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393 Ratings

The Last Time I Saw Macao

A Última Vez Que Vi Macau

Portugal, France, 2012
  • Portuguese
  • English


Two directors embark on a journey of discovery to Macao, a multicultural labyrinth-city. The Oriental childhood memories of one–fictionalized recollections of a vivid reality–enter into dialogue with the other’s memories taken from films, book or paintings–vivid memories of a fictionalized reality.

Our take

Evocatively remixing the essay film as a thriller, Portuguese auteurs João Pedro Rodrigues & João Rui Guerra da Mata honor the gambling capital of the world with this oneiric trip. Macao is expressed here as if it were inside of a hazy, unforgettable dream reckoning with the shadow of colonialism.

The Last Time I Saw Macao Directed by João Rui Guerra da Mata, João Pedro Rodrigues

Awards & Festivals

Locarno International Film Festival

2012 | Winner: Best Director (Swiss Critics Boccalino Award)

2012 | Special Mention



Rodrigues and Guerra da Mata thus manage to fashion a labyrinth that suggests both Marker’s vortices of time and memory (the film is full of temporal markers: watches, clocks, and countdowns) and Welles’ sinister, centerless mazes. If one finds the labyrinth over-contrived, it’s best to remember Jane Russell’s own counsel in Macao as she snarls at Robert Mitchum, "It’s all a matter of taste.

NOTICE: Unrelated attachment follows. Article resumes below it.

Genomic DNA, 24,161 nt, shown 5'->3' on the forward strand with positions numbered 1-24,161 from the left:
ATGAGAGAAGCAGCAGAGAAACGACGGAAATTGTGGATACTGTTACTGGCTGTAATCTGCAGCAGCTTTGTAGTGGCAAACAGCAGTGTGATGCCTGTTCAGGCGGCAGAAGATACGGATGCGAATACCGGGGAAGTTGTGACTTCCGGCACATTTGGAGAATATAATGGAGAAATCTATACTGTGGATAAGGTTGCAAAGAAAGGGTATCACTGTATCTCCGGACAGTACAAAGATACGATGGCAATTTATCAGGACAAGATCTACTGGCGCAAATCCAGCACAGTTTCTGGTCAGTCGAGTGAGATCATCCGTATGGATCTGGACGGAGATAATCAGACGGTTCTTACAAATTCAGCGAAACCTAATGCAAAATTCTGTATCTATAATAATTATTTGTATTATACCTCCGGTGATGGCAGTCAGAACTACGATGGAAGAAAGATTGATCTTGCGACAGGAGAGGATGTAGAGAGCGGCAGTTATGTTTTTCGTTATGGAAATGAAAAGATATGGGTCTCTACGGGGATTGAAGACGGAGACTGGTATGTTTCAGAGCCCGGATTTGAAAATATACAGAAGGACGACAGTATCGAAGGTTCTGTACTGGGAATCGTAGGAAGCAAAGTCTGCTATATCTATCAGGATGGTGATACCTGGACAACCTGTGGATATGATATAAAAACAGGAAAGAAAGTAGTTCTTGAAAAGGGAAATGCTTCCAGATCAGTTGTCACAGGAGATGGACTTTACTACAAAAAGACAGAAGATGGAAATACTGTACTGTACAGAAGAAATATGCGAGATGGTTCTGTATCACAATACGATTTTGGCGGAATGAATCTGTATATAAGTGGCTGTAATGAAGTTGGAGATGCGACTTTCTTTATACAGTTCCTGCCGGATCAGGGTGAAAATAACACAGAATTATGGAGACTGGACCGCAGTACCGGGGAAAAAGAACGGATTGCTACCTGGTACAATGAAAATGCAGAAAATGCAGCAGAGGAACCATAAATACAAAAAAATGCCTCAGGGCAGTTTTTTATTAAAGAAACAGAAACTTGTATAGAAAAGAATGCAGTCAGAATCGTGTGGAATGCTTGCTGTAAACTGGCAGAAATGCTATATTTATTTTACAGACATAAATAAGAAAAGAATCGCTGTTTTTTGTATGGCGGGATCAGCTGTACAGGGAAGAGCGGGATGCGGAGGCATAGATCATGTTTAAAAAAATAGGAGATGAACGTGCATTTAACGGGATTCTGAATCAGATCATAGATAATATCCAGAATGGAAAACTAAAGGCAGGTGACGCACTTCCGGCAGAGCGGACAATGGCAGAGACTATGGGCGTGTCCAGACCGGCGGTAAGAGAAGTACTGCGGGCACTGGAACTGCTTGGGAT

April 08, 2014
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Unclassifiable and unpredictable… The film is tantalizingly drawn to the disconnect between what we see and what we hear, a dissociative spell it seems to link to the post-colonialist mindset (Mata, after all, plays a Portuguese filmmaker returning as if by some magnetic pull to his old colony). Moreover, street animals – specifically cats – are omnipresent throughout as bizarre escorts, suggesting Rodrigues and Mata are consciously working in the lineage of Chris Marker.
December 11, 2013
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…The detached Sans Soleil style approach works as both a summation of the film’s themes… and a neat way to avoid the difficulty of presenting complicated action realistically… The visual motif of animals, from balloon tigers to dog statues, gets denser as the film progresses, and things seem to be pushing even farther back in time, past ideas of control and conquest to a state of pure natural supremacy, like the mist-wreathed fugue that caps off Werner Herzog’s Aguirre.
September 16, 2013
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